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  • Writer's pictureNancy Willbern, PhD

Collective Shadow: Part 1

A Black man's final words as he is suffocating from the force of a White man are a cry for his dead mother. That scene and that cry are more than my heart can bear.

We are living in a very tumultuous time and most of us are walking around with broken hearts. Some of us are really scared. Some of us are angry. Some of us are indignant. Most of us are shocked by all that has happened so quickly and so globally. I am right there in the middle of all that chaos and emotion and heart-ache, but I do not feel hopeless in the face of this great unrest.

  I am not alone in seeing the year 2020 as the time of opening to the great American shadow. Our under-belly has been exposed to the world.

The United States of America was founded on a yearning and eventual demand for freedom. Our Founding Fathers felt the suffocating grip of oppression, first-hand. And in response to that oppression, they revolted. We proudly call that The American Revolution.

  Once they claimed their own personal freedom from the tyranny of King George, III of Great Britain, - which happens to be the home of my ancestors - the leaders of the 13 colonies were then galvanized to conceive of a new, radical idea of government – one “of the people, by the people and for the people.” They formed a brand-new nation by claiming the “inalienable rights of life, liberty and the pursuit of happiness" for all persons. That idea, right there is nothing short of a Divine Inspiration, but it was channeled through all-too-human-minds – a light shining through a pin-hole - and was therefore limited in its manifestation. The limitation of those western European, masculine minds is the origin of the deep and dark, American shadow. The shadow was born right alongside the inception of an unequaled, governmental paradigm. The fullness of the shadow’s depth and breadth is just now beginning to be exposed.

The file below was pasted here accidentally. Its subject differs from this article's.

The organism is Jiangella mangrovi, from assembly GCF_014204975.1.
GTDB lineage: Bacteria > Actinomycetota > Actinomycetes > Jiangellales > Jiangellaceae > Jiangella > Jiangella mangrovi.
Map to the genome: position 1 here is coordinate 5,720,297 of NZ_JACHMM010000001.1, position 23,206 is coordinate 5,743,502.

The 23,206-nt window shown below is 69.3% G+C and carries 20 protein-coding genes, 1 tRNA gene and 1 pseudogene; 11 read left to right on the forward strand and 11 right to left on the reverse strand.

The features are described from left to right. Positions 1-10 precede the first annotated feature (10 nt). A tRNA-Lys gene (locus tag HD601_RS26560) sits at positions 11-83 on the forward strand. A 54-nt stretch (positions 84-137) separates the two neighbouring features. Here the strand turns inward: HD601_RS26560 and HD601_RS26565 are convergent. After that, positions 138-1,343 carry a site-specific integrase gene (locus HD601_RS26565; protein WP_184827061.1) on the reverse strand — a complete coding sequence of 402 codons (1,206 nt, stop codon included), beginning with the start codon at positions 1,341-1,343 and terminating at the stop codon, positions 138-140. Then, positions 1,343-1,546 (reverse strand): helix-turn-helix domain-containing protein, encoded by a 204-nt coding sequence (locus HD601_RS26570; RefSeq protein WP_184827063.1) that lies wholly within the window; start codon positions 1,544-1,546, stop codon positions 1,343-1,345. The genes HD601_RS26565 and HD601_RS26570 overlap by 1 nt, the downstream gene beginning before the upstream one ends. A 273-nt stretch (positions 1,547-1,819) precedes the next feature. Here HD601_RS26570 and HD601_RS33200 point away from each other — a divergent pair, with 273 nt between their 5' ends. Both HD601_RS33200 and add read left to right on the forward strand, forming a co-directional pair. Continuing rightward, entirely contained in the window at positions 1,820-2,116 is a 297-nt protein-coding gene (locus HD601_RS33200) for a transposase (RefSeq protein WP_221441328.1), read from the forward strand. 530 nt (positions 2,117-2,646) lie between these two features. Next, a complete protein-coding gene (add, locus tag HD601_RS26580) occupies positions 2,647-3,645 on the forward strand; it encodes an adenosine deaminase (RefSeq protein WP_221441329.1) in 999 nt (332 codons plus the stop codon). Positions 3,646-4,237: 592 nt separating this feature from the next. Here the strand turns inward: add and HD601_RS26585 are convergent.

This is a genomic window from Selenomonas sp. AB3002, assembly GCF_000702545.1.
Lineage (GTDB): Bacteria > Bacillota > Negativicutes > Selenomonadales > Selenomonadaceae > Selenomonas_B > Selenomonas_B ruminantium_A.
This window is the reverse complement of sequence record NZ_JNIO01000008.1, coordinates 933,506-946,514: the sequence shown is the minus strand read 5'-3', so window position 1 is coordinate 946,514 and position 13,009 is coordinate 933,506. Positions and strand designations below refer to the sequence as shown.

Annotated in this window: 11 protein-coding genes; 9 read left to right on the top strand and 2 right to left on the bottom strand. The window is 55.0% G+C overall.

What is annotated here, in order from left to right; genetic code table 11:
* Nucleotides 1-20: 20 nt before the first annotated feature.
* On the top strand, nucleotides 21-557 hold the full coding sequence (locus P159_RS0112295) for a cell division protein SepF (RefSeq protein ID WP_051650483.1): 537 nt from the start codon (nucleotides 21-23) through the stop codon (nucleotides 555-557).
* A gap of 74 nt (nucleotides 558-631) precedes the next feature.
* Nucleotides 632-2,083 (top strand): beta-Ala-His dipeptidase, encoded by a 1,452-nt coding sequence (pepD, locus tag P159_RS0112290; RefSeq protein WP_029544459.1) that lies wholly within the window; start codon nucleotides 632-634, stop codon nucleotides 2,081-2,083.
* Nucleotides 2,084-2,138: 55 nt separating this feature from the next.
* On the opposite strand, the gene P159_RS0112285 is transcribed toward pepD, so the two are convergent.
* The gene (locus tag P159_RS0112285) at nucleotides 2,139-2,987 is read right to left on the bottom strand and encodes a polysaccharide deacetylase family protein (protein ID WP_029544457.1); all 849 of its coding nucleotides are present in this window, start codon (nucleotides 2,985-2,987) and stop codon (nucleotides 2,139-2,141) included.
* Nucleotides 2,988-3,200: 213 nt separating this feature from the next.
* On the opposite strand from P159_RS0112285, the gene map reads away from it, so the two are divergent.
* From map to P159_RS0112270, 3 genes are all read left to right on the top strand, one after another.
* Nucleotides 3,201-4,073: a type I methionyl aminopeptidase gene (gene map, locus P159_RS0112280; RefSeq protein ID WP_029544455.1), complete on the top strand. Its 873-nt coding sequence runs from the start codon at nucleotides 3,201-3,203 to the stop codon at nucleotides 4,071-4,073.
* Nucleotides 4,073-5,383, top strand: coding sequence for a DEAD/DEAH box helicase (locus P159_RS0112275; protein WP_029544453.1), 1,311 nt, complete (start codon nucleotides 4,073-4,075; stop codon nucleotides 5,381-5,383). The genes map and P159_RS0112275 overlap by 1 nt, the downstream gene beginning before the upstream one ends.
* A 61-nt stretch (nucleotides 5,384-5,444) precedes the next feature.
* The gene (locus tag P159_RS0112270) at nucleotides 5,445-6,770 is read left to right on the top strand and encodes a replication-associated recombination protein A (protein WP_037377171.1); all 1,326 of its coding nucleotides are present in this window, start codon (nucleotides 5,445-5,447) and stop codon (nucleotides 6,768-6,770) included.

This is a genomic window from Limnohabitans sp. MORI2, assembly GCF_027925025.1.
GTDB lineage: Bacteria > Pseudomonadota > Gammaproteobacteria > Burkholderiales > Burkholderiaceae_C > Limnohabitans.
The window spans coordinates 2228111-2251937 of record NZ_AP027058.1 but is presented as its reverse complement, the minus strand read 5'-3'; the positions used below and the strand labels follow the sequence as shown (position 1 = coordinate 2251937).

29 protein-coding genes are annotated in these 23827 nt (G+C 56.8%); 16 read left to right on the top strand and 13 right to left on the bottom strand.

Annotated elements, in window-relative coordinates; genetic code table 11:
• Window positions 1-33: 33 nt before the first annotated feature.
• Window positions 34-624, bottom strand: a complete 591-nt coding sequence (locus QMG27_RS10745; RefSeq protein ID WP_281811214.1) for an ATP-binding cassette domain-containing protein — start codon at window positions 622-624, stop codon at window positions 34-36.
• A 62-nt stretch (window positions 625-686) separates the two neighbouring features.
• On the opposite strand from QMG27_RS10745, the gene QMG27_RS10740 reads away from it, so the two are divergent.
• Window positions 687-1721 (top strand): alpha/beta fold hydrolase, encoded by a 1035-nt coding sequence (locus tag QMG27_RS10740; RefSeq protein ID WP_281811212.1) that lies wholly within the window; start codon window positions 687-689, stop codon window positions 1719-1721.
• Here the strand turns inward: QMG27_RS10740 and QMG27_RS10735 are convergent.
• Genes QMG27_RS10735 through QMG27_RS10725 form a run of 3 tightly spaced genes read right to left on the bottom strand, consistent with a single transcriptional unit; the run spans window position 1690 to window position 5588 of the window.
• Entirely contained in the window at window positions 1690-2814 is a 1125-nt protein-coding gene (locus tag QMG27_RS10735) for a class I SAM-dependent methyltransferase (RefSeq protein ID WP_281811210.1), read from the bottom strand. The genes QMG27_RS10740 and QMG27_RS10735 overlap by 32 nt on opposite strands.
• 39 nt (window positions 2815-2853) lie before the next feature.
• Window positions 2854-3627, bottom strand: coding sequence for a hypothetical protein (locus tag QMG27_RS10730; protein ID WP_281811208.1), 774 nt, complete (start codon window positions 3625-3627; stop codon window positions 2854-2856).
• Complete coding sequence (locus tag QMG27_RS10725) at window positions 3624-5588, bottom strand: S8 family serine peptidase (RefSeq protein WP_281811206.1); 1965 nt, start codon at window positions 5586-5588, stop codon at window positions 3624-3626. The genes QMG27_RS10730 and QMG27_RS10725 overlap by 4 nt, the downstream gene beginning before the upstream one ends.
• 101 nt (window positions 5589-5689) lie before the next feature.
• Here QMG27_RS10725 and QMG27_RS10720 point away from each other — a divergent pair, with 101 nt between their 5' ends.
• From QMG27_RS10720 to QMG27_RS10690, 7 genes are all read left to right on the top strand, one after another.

The Founding Fathers were right in as far as they could see. Their western, European White man’s focus was on their particular oppression from another western, European White man who held the reigns of power. They reached a boiling point under his regime and eventually refused to be held under his thumb. Their longing for freedom which expanded into a felt-sense, God-given entitlement to freedom moved them in the direction of truth. It led them to write The Declaration of Independence and subsequently, The Constitution of the United States of America, two documents undeniably written with wisdom and soul. But it is vitally important to remember and to bring into full view that at the end of September 17, 1787, after the freshly penned Constitution was signed, 41 of the 56 signers went home to their slave-powered-plantations. Carolyn Myss aptly labels slavery as America’s original sin. And I have to agree with her.

  So, you might ask why am I not hopeless in the face of this stark, tragic and deeply humiliating-humbling remembrance and its present-day off-spring? It is because I know, just past my broken heart, deeper in my heart-of-hearts, our collective shadow is the doorway back to the Light.

Filling the mind with ideal conceptions is a characteristic of Western (thought), but not the confrontation with the shadow and the world of darkness. One does not become enlightened by imagining figures of light, but by making the darkness conscious.

                                                    Carl Jung                                                                   

Our Founding Fathers imagined a nation based on equality for all, as endowed by our Creator. It is now our job to wrestle with the shadow cast by their great light, to let it open our eyes and hearts, and drop us to our knees. The gravity and the opportunity of that job is what gives me pause and also what gives me hope.

 More to come…

Photo Credit: cgrape on Pixabay


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